WBC World Heavyweight Champion Tyson Fury must honor a contractual clause for a third fight with Deontay Wilder, arbitration judge Daniel Weinstein ruled on Monday.
The Daily Star’s Chris McKenna was the first to report the official ruling.
The case was sent to arbitration in late 2020, upon the collapse of a planned third fight between England’s Fury (30-0-1, 21KOs) and Alabama’s Wilder (42-1-1, 41KOs). The two met last February 22 at MGM Grand Garden Arena in Las Vegas, with Fury scoring a seventh-round stoppage to win the WBC heavyweight title and restore the heavyweight championship lineage that was broken upon his departure from the sport months after a 12-round win over Wladimir Klitschko in Nov. 2015.
Terms of the rematch—which came nearly 15 months after Wilder and Fury fought to a 12-round draw in their December 1, 2018, clash at Staples Center in Los Angeles—came with a bi-lateral clause which allowed for the losing party to call for the third fight.
Wilder exercised that clause roughly a week after their joint ESPN/Fox Sports Pay-Per-View event, which set the Vegas record for the highest live gate produced for a heavyweight championship fight. The event generated $16,916,440 in ticket sales, surpassing the state’s previous best set by the November 1999 rematch between Lennox Lewis and Evander Holyfield at Thomas & Mack Center in Las Vegas.
Fury had been in talks to face Anthony Joshua but those talks had been ongoing for nearly a year and, despite reports that they had finalized the deal (including one such declaration from Fury on Sunday), there had been no official announcements as there were still issues securing the money for the fight from Saudi investors—not to mention clauses in said agreement that would have been a non-starter.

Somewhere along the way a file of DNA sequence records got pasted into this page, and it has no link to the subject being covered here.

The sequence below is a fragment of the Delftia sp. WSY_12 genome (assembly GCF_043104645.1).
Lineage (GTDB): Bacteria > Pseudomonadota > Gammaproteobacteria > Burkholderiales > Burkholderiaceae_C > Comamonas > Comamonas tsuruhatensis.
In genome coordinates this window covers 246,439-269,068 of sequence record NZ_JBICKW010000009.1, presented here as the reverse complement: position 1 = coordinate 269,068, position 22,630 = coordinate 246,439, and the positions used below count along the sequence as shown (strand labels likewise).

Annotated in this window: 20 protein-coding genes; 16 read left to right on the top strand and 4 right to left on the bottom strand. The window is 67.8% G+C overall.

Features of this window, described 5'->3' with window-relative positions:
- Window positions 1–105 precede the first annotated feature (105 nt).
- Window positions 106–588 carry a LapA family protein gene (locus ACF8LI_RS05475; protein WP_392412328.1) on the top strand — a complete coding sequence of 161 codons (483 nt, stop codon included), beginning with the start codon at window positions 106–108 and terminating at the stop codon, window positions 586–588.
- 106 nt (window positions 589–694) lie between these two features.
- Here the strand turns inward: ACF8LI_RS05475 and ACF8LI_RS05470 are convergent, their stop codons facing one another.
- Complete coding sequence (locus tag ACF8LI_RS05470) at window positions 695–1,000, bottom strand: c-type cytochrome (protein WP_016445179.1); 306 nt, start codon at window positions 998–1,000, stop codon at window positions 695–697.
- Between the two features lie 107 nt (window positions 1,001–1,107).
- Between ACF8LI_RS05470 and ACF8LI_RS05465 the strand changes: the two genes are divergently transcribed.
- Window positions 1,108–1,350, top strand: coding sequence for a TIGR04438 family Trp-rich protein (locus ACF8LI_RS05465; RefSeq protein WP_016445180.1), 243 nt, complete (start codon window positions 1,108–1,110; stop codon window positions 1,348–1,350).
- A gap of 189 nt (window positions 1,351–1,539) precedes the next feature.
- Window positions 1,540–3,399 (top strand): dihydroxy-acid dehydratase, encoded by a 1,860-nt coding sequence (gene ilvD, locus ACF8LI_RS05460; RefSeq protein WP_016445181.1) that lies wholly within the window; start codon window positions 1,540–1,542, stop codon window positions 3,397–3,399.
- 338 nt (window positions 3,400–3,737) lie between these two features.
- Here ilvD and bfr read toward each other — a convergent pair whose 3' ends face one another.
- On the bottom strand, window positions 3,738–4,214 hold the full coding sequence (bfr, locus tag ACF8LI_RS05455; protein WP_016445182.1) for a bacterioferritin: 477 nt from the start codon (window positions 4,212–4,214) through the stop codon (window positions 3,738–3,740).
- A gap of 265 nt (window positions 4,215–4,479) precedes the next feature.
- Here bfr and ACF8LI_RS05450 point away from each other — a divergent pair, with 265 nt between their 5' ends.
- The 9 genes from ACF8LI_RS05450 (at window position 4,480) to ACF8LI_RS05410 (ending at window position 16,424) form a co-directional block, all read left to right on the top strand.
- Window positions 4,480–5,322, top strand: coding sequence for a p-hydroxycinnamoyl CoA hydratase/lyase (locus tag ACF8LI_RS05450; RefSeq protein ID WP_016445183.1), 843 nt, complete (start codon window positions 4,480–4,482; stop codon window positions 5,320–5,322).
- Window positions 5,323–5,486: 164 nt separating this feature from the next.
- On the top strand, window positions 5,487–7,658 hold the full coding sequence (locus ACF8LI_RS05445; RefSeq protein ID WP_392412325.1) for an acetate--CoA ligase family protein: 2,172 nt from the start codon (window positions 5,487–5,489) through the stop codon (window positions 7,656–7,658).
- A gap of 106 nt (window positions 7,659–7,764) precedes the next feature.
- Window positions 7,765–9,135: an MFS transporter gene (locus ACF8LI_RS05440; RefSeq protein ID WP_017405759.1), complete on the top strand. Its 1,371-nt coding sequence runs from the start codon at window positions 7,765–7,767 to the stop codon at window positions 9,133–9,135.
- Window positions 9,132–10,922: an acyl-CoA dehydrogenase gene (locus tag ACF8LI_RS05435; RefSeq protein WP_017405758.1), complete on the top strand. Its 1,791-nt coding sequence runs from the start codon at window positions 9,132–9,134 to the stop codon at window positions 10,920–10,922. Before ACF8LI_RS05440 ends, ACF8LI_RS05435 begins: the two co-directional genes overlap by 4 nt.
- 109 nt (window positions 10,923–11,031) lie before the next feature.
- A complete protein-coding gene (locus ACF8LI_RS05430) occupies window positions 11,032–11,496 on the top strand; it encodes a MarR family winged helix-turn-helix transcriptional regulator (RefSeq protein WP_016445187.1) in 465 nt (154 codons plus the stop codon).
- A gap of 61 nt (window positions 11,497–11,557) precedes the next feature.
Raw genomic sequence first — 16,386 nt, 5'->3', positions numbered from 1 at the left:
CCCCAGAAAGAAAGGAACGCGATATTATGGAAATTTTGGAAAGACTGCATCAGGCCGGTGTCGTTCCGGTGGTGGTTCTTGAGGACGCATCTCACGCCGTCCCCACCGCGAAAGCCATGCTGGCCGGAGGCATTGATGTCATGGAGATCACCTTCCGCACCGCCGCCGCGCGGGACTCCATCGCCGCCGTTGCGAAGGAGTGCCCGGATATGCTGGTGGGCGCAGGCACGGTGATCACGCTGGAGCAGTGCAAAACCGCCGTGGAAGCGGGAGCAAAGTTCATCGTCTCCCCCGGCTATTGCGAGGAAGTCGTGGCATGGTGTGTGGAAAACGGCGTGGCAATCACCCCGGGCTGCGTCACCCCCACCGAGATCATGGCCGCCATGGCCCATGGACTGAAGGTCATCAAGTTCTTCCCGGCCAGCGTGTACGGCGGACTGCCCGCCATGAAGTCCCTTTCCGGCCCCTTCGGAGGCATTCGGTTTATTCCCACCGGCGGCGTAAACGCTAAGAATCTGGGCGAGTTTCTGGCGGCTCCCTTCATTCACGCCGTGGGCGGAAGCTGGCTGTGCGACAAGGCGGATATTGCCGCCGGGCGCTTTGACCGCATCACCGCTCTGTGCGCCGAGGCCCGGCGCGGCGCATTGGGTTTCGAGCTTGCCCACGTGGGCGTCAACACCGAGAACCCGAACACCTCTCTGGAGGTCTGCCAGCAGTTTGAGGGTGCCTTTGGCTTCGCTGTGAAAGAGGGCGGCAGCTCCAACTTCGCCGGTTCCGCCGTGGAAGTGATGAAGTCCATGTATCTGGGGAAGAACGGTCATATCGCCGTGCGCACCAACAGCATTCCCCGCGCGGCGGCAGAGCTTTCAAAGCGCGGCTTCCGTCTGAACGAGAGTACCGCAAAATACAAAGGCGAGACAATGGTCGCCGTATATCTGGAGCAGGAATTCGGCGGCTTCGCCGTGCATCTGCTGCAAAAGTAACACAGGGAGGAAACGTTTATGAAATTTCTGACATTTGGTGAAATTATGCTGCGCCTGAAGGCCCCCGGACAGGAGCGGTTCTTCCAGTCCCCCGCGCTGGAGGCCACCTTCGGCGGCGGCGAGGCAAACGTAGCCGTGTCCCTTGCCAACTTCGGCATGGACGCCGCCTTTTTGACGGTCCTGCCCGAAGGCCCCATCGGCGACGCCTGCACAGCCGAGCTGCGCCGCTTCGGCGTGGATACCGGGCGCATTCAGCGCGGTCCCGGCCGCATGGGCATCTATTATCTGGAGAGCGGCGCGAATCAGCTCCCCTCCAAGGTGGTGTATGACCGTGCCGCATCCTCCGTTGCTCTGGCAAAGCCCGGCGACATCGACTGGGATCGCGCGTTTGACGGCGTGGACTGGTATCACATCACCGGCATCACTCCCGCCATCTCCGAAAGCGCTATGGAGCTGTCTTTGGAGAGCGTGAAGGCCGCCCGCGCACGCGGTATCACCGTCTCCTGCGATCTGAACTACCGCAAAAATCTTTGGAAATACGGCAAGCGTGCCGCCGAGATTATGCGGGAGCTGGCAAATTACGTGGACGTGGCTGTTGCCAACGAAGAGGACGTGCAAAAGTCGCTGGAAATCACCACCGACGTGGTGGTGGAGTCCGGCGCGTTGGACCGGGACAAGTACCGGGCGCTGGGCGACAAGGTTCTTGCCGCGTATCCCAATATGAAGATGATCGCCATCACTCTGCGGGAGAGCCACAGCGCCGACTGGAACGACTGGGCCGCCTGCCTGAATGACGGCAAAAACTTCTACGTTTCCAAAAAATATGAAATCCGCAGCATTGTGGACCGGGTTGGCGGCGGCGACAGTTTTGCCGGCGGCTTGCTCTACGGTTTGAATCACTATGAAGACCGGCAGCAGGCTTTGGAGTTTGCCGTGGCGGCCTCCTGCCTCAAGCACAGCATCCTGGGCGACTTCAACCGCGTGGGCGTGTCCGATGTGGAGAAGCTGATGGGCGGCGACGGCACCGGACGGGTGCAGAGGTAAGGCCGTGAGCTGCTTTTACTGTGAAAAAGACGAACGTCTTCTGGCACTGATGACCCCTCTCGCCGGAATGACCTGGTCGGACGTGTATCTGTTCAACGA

Wilder was prepared to go through with the Fury fight last December, only for Fury and Hall of Fame promoter Bob Arum to insist that the contractual clause expired last October. Fury then teased the possibility of taking a stay busy fight last December 5. This never happened.
The false narrative was repeatedly floated that Wilder didn’t have a legal leg to stand on, which is obviously contradicted by Monday’s ruling.
Top Rank representatives as well as Shelly Finkel, Wilder’s career-long manager declined comment, per the terms of the gag order surrounding the case.
The expectations from Wilder’s side will be to pursue a third fight in order to avenge his lone career defeat. The fighting pride of Tuscaloosa, Alabama claimed the WBC heavyweight title via 12-round unanimous decision over Bermane Stiverne in Jan. 2015 at MGM Grand. The win saw Wilder end a seven-plus year drought from the last time an American heavyweight held a piece of the heavyweight crown, when Shannon Briggs’ brief reign ended in June 2007.
Wilder made 10 successful defenses of the title, nine ending in knockout. The lone title defense to go the distance came in the first fight with Fury, who survived knockdowns in rounds nine and twelve to make it to the final bell only to have to settle for split decision draw.
A rematch was expected to take place in May 2018, only for Fury to call an audible prior to the contracts being signed as he instead agreed to a promotional deal with Top Rank and ESPN+. Two non-title fight wins followed for Fury before moving to the rematch with Wilder last February.
A decision will have to be made to appease all parties, presumably sooner rather than later. Any fight other than one with Fury will put Joshua on the hook to next face WBO mandatory challenger Oleksandr Usyk.
–credit – BoxingScene.com